Washington, D.C. — The U.S. Green Building Council (USGBC) announced that the new version of the LEED green building program – LEED v4.1– is now available for cities, communities and homes. LEED v4.1 certification recognizes leadership by emphasizing performance monitoring, fully integrated design, social equity and human health factors.
“LEED v4.1 makes LEED the first green performance standard for buildings, communities and cities,” said Mahesh Ramanujam, president and CEO, U.S. Green Building Council. “It is the most comprehensive, collaborative, accessible and effective LEED system to date. This newest release complements the full suite of LEED v4.1 rating systems that are available today. We are excited and optimistic for the future as we continuously work to ensure that LEED is not only the de facto leadership standard but also a living standard.”
For the residential market, LEED v4.1 combines the familiar and relevant aspects from four previously existing LEED for homes rating systems (LEED for Low-rise homes, LEED for Midrise Homes, LEED for Core and Shell and LEED for New Construction) to deliver three rating systems:
LEED v4.1 Residential: New Single-family homes,LEED v4.1 Residential: New Multifamily homes andLEED v4.1 New Multifamily homes core and shell.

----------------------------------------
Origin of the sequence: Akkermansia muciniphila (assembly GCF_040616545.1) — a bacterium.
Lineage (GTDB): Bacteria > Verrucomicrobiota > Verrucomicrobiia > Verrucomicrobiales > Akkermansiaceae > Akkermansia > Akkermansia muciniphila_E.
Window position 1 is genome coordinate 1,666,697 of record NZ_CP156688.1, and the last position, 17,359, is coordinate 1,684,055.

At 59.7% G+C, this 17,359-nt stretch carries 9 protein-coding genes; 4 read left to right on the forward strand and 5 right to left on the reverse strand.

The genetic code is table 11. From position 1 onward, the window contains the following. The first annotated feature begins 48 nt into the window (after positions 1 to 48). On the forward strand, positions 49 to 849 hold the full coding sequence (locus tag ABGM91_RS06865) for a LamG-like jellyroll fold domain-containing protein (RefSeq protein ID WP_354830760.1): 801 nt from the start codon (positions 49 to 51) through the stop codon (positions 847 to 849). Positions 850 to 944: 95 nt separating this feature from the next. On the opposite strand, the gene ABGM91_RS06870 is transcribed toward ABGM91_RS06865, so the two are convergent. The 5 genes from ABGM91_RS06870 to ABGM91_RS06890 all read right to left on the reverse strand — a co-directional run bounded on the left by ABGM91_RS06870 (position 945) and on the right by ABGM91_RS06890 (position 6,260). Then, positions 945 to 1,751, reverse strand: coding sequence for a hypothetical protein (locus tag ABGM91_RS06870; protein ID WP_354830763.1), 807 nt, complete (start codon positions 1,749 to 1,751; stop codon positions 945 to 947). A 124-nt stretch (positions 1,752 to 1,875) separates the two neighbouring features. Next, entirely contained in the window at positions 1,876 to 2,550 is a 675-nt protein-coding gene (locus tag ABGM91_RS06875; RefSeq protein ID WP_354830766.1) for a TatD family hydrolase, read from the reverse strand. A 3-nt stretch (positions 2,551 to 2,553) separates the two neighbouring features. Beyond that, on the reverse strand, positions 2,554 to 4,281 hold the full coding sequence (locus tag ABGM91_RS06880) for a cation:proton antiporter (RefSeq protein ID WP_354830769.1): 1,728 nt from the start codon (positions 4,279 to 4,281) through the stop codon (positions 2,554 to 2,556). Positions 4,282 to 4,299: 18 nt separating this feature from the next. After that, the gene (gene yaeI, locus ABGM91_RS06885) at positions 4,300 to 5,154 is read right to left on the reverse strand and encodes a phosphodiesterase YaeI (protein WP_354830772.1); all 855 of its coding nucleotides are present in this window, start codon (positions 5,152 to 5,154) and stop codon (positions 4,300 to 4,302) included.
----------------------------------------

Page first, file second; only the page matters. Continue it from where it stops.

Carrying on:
The updated rating system is designed to make the decision to implement LEED easier for residential projects and revitalize our approach to the housing market. Through a streamlined and simple approach, LEED credits that have a higher value to home owners and residents are prioritized, such as health and wellbeing improved comfort, energy and water savings, green and healthy materials. Options have also been added to existing LEED credits that lower both hard and soft costs to achieve certification. And recognizing the unique circumstances of international projects, LEED v4.1 Residential is also now more applicable to international projects, which USGBC envisions as a key growth area for residential in the future. The updated rating system is further localized to meet the unique needs of different markets.
There are more than 480,000 LEED-certified residential units globally, and another 1.1 million currently in the pipeline. Of these units, 30% qualify as “affordable housing” in their markets.